In the last four issues of the News, we have considered five Psalms (5, 11, 69, 73 and 92) which oppose the false doctrine of common grace. But the Psalms have a lot more to say in support of God’s sovereign, particular and uncommon grace. Given the importance of this subject and the considerable interest and support of our readers—some even mentioning specific Psalms they wanted included—I propose to treat more Psalms, beginning with the first and second Psalms.
The first word of the first Psalm, in both Hebrew and English, is “blessed,” a key word in the debate over common grace. A “blessed” man (Ps. 1:1) is one blessed and made happy by God’s bringing him into living communion with Himself. That God blesses us means that He has a favourable attitude of grace and pity towards us, that He inwardly and graciously restrains sin in us and that He enables us to do good works which are pleasing in His eyes through Jesus Christ. The way of blessedness and happiness for us as God’s people is that of practising the antithesis, spiritual separation from the ungodly—no “walking,” “standing” or “sitting” in fellowship with them (1). Verse 1 is contrary to the notion of many advocates of common grace that believers are to be friends with unbelievers and should cooperate with “non-Christians of good will” in building the kingdom of God on earth. Whereas verse 1 states, negatively, what the blessed man does not do, verse 2 sets forth, positively, his delight in, and meditation upon, God’s Word. Avoiding the wicked (1) and feasting upon the holy Scriptures (2), the faithful saint is likened to a well-watered, fruit-bearing tree (3).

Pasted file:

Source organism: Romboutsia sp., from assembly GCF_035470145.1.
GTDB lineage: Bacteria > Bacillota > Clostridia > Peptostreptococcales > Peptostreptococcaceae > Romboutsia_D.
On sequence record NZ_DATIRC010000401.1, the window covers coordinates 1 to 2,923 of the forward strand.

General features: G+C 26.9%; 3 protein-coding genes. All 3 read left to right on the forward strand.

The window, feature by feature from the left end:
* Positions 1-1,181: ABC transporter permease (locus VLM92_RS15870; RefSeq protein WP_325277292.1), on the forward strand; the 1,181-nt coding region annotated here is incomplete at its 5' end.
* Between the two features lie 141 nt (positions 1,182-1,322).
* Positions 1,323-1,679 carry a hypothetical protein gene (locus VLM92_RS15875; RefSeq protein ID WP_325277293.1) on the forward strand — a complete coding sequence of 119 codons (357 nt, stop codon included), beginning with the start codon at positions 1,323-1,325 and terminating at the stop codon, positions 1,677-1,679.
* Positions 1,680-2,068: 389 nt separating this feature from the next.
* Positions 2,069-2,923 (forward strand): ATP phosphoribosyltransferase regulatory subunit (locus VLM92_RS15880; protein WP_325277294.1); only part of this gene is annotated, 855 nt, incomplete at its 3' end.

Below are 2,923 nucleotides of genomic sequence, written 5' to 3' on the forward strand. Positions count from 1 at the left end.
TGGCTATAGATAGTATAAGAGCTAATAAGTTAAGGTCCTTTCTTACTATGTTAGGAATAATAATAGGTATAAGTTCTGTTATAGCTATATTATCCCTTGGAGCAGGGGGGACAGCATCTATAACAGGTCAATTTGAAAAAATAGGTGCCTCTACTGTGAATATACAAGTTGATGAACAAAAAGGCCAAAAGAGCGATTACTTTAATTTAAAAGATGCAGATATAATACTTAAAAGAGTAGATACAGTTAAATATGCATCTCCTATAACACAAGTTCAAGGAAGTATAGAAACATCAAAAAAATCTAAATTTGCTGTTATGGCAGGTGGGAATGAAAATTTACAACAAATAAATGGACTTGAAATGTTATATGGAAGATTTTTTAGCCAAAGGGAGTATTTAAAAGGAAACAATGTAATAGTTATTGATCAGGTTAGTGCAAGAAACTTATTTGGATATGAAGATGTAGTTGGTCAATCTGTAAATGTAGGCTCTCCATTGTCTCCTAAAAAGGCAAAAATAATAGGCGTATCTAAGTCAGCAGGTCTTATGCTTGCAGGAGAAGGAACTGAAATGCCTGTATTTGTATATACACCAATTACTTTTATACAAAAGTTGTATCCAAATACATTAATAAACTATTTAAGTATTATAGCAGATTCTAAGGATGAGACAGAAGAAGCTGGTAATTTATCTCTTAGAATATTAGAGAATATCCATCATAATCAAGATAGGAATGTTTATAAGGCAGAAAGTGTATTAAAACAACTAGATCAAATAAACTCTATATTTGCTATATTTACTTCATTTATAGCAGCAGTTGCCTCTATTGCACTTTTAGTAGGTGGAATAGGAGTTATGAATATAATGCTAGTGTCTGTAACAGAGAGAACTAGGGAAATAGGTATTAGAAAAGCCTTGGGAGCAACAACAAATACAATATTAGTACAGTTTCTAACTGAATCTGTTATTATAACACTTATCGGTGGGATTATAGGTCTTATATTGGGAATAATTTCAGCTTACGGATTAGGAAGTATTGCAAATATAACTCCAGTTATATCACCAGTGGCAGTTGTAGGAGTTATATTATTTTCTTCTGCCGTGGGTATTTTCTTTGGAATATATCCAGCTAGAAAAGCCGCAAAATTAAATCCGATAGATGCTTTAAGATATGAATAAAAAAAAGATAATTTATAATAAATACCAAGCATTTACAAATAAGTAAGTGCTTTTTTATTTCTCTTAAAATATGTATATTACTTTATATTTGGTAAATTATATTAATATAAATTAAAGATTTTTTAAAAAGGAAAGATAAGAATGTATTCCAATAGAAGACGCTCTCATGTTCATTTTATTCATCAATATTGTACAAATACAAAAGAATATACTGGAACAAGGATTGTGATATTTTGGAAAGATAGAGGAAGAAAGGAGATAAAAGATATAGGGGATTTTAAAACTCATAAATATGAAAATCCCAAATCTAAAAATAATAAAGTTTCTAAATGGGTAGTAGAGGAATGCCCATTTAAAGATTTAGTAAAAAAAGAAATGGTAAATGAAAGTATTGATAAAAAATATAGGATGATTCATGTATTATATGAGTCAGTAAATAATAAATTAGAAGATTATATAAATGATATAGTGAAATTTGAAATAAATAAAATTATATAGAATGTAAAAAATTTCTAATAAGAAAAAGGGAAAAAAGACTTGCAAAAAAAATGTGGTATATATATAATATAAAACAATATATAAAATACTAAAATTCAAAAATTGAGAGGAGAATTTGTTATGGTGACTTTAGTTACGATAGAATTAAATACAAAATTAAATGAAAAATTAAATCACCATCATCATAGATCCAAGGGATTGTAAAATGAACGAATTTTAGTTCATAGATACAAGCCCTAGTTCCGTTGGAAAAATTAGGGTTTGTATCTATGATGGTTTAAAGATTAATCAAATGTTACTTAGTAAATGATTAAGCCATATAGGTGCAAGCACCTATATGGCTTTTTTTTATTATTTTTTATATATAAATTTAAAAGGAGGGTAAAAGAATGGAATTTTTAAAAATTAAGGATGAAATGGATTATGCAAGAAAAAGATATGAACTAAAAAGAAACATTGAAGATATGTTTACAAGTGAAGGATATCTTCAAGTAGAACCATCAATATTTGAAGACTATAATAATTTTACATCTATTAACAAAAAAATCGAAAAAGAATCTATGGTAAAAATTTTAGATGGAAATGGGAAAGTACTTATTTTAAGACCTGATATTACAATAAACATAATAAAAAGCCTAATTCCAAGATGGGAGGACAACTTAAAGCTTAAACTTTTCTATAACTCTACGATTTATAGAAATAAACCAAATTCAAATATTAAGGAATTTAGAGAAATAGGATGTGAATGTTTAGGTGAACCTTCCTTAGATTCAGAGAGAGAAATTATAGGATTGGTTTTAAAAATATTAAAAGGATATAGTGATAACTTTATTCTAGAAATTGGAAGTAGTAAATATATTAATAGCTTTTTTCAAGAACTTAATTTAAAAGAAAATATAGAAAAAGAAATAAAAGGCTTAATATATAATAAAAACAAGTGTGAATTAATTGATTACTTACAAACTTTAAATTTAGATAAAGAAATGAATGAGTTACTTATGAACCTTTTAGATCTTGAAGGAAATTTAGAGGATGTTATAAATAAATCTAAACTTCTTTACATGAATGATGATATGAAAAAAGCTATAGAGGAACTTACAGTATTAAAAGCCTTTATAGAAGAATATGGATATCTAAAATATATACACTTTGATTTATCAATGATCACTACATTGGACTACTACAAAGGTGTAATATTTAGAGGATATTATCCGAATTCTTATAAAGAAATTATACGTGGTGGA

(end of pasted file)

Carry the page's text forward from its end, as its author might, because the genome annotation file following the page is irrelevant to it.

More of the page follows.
The second half of the first Psalm turns to the wicked (4-6), beginning with the simple, devastating statement: “The ungodly are not so” (4). Contrary to God’s people (1-2), the unconverted fellowship together in their sin and despise God’s Word. Whereas the godly man is “blessed” (1), the “ungodly are not so” (4). God’s attitude towards them is not one of love and favour but of wrath. Jehovah does not work graciously in them to restrain sin and make their works partly righteous in His eyes. They bring forth no good “fruit” and do not “prosper” spiritually (3). There is no common grace here!
Psalm 1:6 observes that “the Lord knoweth the way of the righteous: but the way of the ungodly shall perish.” Obviously, the omniscient God “knows” the ways of both believers and unbelievers, if “know” here simply means “be aware of intellectually.” This text is, therefore, saying that Jehovah “knows [with the intimate knowledge of love]” the “way” (i.e., lifestyle, behaviour) of His saints. The Hebrew parallelism of Psalm 1:6 teaches us that God does not “know” (i.e., love) the “way” (i.e., lifestyle, behaviour) of the wicked; He hates their “way” because the reprobate are totally depraved, as are all their works (Prov. 6:16-19; Rom. 3:10-18). Thus not only will the wicked be condemned in the great judgment day (Ps. 1:5) and be driven away like chaff before the wind (4), but also God so detests their behaviour and lifestyle that even “the way of the ungodly shall perish” (6)!